The X-Files #57: Oubliette

"I hate to say this, Mulder, but I think you just ran out of credibility."
ACTUAL DOCUMENTED ACCOUNT: A girl is kidnapped and a woman who was kidnapped by the same man when she was a girl feels everything she feels.

REVIEW: Wow it's Firefly's Kaylee, Jewel Staite, when she was 13 years old! When she's kidnapped by the guy from One Hour Photo (more or less), the FBI obviously gets involved, Mulder and Scully in tow because at the exact moment of the kidnapping, a woman called Lucy collapsed in a diner repeating the kidnapper's words (and as we'll find out, spraying Kaylee's blood out of her nose). She was kidnapped by the same man when she was a child, and went through a 5-year ordeal that still has its grip on her. In a sense, she never really escaped, which is what motivates, at least on a metaphorical level, the sympathetic bond she instantaneously develops with the new victim. It's a story that could easily have become unbearable if it had suggested physical abuse and pedophilia, and if the new victim had been 8 years old, as the original was. Instead, we're still in Creep City, with Staite's character 15 years old and the kidnapper having a strange photography fetish that keeps him at arm's length. We're left to imagine spending years in a dark hole with a camera's whine and flash as one's only company. You'd go mad, which is very nearly what happened to Lucy.

Oubliette has more impact than other "typical" X-Files because Mulder takes it so personally. He's has a sister abducted, and he can protest all he wants, Scully is correct when she calls him out on this. That he would want to recover a kidnapped girl is normal, mind you, but it's his relationship to Lucy that's most interesting. This damaged, obstructive woman doesn't immediately inspire sympathy, but he sees someone who could be Samantha today. And thematically, his need to save the 13-year-old is transferred to a similar need to save Lucy, just as damage seems to be sympathetically transferred between the two victims. Everyone else thinks Lucy was in cahoots with the kidnapper, but Mulder draws her out and makes her use her powers to help save a girl and bring an evil man to justice.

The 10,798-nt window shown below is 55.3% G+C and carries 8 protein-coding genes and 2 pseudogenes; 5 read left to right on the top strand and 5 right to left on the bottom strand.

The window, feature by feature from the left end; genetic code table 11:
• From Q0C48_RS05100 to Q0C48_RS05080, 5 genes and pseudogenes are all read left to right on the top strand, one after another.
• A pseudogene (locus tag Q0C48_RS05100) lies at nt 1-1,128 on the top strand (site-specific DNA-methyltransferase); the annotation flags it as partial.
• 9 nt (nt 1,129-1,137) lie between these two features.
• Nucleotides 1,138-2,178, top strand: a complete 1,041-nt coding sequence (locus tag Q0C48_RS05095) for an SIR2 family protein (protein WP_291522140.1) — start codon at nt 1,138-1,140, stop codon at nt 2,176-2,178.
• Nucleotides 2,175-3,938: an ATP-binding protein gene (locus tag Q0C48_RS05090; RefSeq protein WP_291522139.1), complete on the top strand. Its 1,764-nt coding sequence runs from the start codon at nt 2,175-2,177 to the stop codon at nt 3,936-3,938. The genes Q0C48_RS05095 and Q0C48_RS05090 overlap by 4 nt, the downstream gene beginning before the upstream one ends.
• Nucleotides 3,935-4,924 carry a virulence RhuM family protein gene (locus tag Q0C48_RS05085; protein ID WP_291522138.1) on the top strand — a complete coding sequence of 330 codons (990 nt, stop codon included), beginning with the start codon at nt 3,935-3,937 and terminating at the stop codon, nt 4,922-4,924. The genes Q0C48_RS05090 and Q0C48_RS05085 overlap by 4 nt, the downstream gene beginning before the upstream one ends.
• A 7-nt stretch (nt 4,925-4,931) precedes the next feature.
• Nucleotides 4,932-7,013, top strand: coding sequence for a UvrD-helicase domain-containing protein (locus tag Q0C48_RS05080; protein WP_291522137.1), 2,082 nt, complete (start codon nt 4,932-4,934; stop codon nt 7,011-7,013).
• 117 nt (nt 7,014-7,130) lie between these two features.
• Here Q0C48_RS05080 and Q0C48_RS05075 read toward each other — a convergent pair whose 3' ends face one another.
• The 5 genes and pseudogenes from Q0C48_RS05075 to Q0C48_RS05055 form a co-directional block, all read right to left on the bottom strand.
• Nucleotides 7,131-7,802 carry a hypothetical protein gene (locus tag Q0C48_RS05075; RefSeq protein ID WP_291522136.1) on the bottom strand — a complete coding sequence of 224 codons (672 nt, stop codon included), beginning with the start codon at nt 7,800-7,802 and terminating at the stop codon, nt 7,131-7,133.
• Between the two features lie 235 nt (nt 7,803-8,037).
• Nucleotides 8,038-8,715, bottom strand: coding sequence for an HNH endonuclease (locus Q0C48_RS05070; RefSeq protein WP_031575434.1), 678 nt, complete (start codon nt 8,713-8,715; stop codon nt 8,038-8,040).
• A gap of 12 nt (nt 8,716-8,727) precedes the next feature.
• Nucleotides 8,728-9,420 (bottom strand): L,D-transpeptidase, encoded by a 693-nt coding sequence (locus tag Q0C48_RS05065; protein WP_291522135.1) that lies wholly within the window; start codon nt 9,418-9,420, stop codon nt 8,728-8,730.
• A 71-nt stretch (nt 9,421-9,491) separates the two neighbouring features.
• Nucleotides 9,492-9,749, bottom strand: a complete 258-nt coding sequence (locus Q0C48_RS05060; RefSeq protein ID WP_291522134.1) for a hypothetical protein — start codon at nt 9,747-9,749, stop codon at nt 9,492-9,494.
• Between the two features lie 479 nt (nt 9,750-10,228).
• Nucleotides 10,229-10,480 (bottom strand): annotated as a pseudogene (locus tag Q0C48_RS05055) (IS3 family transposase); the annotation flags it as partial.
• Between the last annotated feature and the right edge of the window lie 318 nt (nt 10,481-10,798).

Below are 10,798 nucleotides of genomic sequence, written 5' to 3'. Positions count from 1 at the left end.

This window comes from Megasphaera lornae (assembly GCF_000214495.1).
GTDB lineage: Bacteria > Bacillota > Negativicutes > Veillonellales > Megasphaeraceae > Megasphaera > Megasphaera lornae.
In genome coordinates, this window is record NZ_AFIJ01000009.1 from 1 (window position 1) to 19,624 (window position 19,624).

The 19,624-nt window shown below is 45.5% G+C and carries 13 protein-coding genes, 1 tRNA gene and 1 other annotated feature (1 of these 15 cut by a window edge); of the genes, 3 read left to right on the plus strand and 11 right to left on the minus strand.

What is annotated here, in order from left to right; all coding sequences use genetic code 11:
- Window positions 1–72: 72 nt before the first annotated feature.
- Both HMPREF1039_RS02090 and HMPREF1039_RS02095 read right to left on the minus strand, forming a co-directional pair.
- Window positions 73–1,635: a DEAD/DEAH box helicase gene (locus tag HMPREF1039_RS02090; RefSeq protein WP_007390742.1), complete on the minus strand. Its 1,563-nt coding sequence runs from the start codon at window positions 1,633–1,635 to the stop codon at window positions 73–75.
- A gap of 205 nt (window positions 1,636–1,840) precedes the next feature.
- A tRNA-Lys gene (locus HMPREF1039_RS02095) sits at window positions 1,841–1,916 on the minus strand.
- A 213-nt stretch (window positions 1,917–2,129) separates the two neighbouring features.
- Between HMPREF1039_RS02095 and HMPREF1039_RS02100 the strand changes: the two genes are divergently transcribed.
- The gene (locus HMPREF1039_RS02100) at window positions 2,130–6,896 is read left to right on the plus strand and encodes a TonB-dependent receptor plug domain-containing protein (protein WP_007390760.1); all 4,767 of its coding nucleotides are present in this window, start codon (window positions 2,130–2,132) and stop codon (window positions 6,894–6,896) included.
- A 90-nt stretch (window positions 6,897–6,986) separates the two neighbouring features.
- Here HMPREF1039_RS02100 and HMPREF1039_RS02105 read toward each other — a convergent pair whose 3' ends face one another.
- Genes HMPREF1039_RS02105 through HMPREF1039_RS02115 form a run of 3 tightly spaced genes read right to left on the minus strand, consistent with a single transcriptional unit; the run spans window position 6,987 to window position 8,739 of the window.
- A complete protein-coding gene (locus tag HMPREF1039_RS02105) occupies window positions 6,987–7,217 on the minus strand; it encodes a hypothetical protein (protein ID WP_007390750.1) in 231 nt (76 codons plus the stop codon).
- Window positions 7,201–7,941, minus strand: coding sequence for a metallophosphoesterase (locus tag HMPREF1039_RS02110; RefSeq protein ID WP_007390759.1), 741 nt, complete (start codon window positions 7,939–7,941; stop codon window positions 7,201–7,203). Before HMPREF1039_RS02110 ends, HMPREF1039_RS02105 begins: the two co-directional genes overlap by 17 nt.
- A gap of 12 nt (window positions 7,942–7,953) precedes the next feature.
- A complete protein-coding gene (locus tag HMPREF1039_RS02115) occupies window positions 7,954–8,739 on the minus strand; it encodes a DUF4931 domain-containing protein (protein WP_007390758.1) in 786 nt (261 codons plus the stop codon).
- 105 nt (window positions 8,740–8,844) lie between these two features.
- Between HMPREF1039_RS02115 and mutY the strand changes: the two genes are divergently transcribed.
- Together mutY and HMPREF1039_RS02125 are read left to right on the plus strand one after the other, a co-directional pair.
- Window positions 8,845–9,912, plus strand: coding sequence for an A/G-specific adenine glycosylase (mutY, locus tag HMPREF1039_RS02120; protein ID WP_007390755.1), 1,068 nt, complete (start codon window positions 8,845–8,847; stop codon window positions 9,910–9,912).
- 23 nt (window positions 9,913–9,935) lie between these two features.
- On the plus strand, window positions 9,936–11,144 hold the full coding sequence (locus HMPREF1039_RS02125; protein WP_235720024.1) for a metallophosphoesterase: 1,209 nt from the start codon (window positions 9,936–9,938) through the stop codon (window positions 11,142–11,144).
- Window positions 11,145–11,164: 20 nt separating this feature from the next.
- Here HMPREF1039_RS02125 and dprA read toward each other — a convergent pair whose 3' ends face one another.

So there's another transfer there, as Mulder's heroism inspires Lucy's, who will give her life to save her younger self's (so to speak). Lucy dies in the river in her stead, and Mulder, who was despondent when he thought the younger girl was dead, is just as emotional when it comes to Lucy's demise. (On a side-note, if I'd stopped breathing, Scully would be the last doctor I'd want at my side; she always gives up wayyyyy too soon, unless there's a good chance the person will become an undead as a result of her ministrations.) The last image we have of Lucy is an extreme pull-out of her on a gurney, Mulder at her side, surrounded by black, as if she'd never gotten out of that hole at all. A downer of an ending, but compare to The List, where the agents leave with a big "well, who cares anyway?", and it's clear I'd rather they be invested than detached.

REWATCHABILITY: Medium-High - Not a fun or humorous episode by any means, but by making it about Mulder's trauma, it manages to say something about our capacity for empathy. Plus, cool before-they-were-stars casting!



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